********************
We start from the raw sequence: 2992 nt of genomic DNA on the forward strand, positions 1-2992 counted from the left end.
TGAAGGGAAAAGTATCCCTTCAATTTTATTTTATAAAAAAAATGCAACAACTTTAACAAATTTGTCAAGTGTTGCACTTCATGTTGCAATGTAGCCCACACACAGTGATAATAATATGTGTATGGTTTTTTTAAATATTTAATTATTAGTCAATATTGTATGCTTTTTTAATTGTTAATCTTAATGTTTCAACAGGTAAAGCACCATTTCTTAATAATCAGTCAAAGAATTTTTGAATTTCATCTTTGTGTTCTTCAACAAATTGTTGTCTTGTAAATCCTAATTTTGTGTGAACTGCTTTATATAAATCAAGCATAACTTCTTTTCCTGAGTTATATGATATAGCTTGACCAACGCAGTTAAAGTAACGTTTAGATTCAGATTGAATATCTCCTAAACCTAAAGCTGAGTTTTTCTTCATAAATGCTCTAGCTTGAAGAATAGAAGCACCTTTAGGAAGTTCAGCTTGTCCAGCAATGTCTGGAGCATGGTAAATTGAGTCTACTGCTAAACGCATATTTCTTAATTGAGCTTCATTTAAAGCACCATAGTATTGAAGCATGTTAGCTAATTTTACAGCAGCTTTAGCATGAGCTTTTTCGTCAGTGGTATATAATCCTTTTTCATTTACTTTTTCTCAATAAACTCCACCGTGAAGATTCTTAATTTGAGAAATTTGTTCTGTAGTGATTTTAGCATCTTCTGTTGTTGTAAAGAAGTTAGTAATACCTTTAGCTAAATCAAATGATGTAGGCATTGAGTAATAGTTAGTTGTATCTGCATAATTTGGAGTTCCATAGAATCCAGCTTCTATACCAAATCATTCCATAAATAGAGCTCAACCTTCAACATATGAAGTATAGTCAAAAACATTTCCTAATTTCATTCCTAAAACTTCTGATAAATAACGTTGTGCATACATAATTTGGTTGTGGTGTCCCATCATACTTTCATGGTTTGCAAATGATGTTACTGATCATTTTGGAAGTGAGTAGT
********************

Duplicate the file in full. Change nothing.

We start from the raw sequence: 2992 nt of genomic DNA on the forward strand, positions 1-2992 counted from the left end.
TGAAGGGAAAAGTATCCCTTCAATTTTATTTTATAAAAAAAATGCAACAACTTTAACAAATTTGTCAAGTGTTGCACTTCATGTTGCAATGTAGCCCACACACAGTGATAATAATATGTGTATGGTTTTTTTAAATATTTAATTATTAGTCAATATTGTATGCTTTTTTAATTGTTAATCTTAATGTTTCAACAGGTAAAGCACCATTTCTTAATAATCAGTCAAAGAATTTTTGAATTTCATCTTTGTGTTCTTCAACAAATTGTTGTCTTGTAAATCCTAATTTTGTGTGAACTGCTTTATATAAATCAAGCATAACTTCTTTTCCTGAGTTATATGATATAGCTTGACCAACGCAGTTAAAGTAACGTTTAGATTCAGATTGAATATCTCCTAAACCTAAAGCTGAGTTTTTCTTCATAAATGCTCTAGCTTGAAGAATAGAAGCACCTTTAGGAAGTTCAGCTTGTCCAGCAATGTCTGGAGCATGGTAAATTGAGTCTACTGCTAAACGCATATTTCTTAATTGAGCTTCATTTAAAGCACCATAGTATTGAAGCATGTTAGCTAATTTTACAGCAGCTTTAGCATGAGCTTTTTCGTCAGTGGTATATAATCCTTTTTCATTTACTTTTTCTCAATAAACTCCACCGTGAAGATTCTTAATTTGAGAAATTTGTTCTGTAGTGATTTTAGCATCTTCTGTTGTTGTAAAGAAGTTAGTAATACCTTTAGCTAAATCAAATGATGTAGGCATTGAGTAATAGTTAGTTGTATCTGCATAATTTGGAGTTCCATAGAATCCAGCTTCTATACCAAATCATTCCATAAATAGAGCTCAACCTTCAACATATGAAGTATAGTCAAAAACATTTCCTAATTTCATTCCTAAAACTTCTGATAAATAACGTTGTGCATACATAATTTGGTTGTGGTGTCCCATCATACTTTCATGGTTTGCAAATGATGTTACTGATCATTTTGGAAGTGAGTAGT